Anyone who listened to the first episode of Doomsplay, Know Direction’s Actual Play podcast of the Pathfinder Second Edition Playtest module Doomsday Dawn knows that things were running smoothly until Alex’s paladin was reduced to 0 hp.
The new dying system grinded the session to a halt. We didn’t even fully dive into the rules as we had healers handy with spells to deal with his conditions. Still, the combination of changes to a rule we knew very well, the granularity of the new system, and some breaks from expectation (specifically, that the dying condition and unconscious conditions must be dealt with separately) meant our noses were in our books.
Evidently our experience wasn’t exclusive as before the first part of the playtest was done, Jason Bulhman publicly announced that the dying rules would be updated soon. This Monday, a new update was indeed released, and it mostly centered on the new dying rules. The update addresses some of the concerns, but it’s still extremely granular. To prevent a similar slow down, and to keep track of which rules I remember are post-update, I’ve put together a couple of handy flowcharts.
So You’ve Lost Your Last Hit Point
Unlike in Pathfinder first edition, but consistent with the pre-update version of the second edition playtest, 0 hp is as low as your hp can go. Once you’ve reached 0 hp, you are unconscious and could be dying, possibly even quite badly. To figure out how badly you are dying, consult the above flow chart, starting with the Character drops to 0 hp square.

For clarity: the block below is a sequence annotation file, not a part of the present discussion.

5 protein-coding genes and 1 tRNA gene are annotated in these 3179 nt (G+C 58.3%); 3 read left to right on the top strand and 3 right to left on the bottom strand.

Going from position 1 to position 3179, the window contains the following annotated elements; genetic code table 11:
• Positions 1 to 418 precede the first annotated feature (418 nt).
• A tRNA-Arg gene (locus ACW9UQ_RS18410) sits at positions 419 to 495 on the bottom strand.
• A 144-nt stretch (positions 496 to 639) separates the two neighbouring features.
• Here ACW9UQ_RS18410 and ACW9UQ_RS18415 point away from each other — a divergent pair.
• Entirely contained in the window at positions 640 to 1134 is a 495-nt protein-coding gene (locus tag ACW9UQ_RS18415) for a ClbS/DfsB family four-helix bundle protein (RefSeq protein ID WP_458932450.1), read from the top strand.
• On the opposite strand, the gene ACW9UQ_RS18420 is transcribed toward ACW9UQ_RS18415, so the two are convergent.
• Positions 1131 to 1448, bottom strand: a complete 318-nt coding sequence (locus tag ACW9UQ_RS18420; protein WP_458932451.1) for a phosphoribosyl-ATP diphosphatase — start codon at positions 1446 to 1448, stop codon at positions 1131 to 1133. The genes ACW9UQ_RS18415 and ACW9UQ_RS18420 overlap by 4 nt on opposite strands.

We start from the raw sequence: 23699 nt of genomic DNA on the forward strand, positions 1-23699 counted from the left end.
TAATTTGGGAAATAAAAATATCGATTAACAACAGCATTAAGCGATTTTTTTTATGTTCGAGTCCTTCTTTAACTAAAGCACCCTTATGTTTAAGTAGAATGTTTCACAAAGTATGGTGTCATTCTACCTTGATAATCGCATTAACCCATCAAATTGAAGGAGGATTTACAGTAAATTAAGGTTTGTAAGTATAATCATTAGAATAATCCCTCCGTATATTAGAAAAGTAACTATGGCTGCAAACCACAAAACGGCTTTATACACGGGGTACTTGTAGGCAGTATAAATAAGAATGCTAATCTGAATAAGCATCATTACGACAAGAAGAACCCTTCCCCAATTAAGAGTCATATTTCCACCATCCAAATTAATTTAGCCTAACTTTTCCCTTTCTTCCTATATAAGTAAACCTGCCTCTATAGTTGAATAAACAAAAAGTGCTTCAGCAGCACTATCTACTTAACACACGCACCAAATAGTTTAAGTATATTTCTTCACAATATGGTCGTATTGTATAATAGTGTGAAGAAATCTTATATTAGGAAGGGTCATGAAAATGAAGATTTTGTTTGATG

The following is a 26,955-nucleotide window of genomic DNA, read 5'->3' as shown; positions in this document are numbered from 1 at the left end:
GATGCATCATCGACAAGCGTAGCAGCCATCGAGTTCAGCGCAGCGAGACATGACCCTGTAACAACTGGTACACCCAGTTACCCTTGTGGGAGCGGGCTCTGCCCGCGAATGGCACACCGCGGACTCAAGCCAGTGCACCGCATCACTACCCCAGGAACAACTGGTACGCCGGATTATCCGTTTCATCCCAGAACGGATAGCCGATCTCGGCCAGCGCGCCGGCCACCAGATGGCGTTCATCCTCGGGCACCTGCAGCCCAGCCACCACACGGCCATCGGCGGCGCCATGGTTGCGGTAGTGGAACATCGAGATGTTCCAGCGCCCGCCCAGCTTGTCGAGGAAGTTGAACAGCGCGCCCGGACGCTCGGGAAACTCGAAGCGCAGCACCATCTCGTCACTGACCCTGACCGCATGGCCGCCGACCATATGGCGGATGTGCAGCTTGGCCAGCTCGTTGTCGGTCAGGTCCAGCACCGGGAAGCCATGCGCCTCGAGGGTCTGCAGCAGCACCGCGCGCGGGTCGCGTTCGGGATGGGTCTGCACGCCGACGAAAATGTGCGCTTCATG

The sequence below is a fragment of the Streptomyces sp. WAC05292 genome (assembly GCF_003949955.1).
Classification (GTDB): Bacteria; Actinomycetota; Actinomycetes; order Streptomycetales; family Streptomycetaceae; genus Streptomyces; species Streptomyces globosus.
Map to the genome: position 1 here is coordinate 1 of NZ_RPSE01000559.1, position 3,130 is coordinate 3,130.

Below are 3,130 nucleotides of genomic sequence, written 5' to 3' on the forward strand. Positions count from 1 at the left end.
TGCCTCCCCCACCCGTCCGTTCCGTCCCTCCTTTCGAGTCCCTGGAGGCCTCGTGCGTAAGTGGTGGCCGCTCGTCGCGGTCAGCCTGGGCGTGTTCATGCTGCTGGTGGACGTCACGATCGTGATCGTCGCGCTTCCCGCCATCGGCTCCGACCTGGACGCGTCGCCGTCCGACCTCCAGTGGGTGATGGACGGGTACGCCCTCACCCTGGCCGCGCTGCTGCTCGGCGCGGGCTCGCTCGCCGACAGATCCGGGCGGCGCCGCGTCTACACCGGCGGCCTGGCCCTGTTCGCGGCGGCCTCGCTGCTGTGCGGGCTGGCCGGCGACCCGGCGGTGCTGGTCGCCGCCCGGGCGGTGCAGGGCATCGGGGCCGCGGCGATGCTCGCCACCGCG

So You’re Dying
Dying is where it gets trickier. Death (and all tiered conditions) is still measured in 1, 2, 3, and 4, four being death. What’s more likely to trip up a session is determining the DC of the recovery save. This hasn’t changed much, if at all, from the pre-update rules, but as you can see they can be involved. Threats do not have a universal lethality equation, effects do. Even then, determining the lethality (ie, the DC to recover if these attacks reduce a character to 0 hp) of these effects sometimes relates back to the threat and the circumstance. The example being that if a wizard drops a character with a lethal melee attack they shouldn’t use their key ability (Intelligence) to determine how lethal their quarterstaff shot was. So step 1 of the Dying character flow chart is a flowchart of its own to determine the Fortitude save DC. Once that’s established, it’s a set number, even if the variables that went into calculating that DC change.
Two final notes:
- I apologize for the wonky arrows on the above flow charts.
- Fans of my GM like a PM series who are waiting for the third installment, I apologize. Hopefully it will be the subject of the next Behind The Screens.